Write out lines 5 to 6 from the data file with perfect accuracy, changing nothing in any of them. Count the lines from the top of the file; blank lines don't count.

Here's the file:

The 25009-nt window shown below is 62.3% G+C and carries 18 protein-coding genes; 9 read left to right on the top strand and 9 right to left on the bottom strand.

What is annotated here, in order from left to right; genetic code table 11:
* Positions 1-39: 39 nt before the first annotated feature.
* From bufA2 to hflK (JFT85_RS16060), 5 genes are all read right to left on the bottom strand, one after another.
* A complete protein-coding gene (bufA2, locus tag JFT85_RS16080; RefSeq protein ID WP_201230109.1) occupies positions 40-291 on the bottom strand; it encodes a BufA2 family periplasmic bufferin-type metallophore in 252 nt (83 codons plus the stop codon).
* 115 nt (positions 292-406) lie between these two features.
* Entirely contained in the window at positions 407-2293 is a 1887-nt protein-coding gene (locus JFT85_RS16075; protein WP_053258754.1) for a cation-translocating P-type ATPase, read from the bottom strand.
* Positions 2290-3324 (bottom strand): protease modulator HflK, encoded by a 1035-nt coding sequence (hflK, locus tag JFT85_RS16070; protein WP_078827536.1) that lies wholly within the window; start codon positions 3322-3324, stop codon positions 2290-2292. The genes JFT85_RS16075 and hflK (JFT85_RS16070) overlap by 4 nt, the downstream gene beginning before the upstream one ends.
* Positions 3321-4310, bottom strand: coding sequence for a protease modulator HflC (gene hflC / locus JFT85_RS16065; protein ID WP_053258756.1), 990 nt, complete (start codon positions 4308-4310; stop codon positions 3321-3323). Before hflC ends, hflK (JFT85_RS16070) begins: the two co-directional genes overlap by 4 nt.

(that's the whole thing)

* A complete protein-coding gene (bufA2, locus tag JFT85_RS16080; RefSeq protein ID WP_201230109.1) occupies positions 40-291 on the bottom strand; it encodes a BufA2 family periplasmic bufferin-type metallophore in 252 nt (83 codons plus the stop codon).
* 115 nt (positions 292-406) lie between these two features.